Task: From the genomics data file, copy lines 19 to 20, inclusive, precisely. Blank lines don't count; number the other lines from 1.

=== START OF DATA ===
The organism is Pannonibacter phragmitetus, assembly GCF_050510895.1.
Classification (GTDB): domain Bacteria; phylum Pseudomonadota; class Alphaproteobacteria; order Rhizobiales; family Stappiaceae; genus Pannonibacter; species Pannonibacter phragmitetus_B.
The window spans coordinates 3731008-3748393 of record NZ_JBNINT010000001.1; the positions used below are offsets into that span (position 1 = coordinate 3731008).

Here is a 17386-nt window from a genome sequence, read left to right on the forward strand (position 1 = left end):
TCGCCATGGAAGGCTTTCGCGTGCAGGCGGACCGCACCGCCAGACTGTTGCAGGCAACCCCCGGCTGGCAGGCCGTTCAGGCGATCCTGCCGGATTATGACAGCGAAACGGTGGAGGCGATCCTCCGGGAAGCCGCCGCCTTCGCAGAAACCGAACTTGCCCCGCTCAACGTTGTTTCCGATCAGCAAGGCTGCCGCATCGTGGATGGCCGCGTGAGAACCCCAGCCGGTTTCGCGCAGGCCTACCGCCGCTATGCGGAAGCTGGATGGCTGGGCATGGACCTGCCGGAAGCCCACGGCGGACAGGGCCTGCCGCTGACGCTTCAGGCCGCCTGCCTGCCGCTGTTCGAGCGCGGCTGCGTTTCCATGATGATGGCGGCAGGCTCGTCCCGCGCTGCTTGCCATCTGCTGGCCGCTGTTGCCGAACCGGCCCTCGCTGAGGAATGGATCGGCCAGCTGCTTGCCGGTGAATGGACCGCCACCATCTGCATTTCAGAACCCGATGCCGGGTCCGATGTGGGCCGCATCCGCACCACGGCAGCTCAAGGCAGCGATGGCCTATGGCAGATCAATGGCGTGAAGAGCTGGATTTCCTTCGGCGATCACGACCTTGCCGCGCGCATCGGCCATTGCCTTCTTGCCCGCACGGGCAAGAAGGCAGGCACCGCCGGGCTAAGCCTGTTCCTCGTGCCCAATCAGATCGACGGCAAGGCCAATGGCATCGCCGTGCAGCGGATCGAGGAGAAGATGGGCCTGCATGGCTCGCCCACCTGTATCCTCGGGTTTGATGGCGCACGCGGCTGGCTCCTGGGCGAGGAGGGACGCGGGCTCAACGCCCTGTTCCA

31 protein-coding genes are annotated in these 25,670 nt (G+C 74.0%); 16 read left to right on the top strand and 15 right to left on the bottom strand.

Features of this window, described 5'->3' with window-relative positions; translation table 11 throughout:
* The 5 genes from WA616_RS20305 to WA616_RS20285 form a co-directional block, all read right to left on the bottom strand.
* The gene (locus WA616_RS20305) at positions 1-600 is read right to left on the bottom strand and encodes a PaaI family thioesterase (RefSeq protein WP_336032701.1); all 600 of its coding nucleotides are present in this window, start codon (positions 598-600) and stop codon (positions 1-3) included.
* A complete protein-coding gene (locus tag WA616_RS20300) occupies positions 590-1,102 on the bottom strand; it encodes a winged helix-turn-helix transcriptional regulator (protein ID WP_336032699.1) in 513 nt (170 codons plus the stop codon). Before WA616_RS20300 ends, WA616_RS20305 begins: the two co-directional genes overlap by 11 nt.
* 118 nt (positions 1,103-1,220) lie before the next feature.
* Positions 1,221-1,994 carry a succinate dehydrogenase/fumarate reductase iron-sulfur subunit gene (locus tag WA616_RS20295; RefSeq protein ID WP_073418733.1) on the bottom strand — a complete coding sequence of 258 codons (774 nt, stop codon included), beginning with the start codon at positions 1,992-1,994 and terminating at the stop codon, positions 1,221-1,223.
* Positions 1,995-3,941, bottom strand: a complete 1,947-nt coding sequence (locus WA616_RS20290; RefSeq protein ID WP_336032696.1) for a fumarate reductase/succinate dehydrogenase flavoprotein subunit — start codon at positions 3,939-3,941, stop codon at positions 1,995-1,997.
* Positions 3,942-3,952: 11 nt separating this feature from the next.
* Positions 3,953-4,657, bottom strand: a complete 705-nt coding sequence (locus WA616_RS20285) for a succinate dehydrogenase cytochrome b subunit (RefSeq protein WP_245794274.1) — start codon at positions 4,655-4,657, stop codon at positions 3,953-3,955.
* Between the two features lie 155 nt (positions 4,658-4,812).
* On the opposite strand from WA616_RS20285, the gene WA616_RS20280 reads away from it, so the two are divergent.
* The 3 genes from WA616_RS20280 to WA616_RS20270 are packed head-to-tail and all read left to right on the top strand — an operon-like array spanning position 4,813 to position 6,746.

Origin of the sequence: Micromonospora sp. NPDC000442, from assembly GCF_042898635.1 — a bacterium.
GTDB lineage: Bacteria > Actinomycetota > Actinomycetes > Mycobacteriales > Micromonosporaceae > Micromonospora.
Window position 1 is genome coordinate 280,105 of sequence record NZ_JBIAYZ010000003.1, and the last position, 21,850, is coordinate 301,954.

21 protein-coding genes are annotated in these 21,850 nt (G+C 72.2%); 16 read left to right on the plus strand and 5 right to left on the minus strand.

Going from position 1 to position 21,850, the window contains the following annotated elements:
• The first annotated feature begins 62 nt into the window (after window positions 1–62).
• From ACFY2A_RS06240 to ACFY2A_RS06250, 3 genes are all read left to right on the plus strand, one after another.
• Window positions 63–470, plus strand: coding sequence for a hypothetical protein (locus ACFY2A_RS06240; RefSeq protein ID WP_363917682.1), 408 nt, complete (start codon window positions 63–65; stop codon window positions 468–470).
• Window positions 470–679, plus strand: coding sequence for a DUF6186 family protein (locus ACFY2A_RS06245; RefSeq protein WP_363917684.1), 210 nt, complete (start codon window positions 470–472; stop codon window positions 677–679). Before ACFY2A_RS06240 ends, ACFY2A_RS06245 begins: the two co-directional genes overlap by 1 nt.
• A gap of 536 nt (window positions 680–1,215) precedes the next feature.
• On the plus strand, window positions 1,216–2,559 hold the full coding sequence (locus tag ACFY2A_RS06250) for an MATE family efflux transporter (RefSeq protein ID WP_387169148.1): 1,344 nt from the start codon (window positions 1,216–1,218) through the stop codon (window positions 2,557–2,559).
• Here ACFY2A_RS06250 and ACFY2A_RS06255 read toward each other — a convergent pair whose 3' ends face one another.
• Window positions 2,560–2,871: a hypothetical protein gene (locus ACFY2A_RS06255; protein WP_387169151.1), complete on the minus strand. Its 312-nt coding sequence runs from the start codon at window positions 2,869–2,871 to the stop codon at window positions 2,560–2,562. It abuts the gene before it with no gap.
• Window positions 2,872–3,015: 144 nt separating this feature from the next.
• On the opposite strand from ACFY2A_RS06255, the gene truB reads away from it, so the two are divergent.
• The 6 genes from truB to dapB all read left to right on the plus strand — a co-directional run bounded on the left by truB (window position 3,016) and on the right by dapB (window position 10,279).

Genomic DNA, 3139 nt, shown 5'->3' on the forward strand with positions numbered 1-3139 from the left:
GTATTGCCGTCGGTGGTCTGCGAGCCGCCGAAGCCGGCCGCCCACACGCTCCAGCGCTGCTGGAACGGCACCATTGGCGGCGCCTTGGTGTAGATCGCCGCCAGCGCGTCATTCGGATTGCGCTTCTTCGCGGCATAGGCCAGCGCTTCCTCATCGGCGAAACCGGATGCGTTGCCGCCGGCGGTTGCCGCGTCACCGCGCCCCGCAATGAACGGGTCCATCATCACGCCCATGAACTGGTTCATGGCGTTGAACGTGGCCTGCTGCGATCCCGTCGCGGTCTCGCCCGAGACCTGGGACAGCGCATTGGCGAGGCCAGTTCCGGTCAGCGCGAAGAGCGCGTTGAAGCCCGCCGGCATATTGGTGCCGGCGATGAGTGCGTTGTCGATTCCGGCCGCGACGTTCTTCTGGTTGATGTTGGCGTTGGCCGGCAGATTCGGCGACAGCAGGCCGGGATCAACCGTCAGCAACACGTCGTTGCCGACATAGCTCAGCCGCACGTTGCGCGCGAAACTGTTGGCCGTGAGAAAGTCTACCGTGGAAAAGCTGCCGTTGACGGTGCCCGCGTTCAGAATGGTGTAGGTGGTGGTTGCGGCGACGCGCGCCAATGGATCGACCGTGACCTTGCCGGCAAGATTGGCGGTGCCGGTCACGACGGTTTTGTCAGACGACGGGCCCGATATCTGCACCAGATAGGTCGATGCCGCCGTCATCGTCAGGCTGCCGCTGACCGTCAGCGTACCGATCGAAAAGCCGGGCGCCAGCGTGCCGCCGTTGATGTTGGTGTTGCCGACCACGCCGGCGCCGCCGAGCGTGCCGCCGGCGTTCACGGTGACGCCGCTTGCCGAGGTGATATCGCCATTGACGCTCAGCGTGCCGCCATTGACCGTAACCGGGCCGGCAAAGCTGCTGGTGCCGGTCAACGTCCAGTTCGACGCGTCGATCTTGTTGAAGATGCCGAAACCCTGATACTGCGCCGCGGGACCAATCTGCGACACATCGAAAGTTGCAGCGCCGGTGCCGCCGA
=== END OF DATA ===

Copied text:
Origin of the sequence: Micromonospora sp. NPDC000442, from assembly GCF_042898635.1 — a bacterium.
GTDB lineage: Bacteria > Actinomycetota > Actinomycetes > Mycobacteriales > Micromonosporaceae > Micromonospora.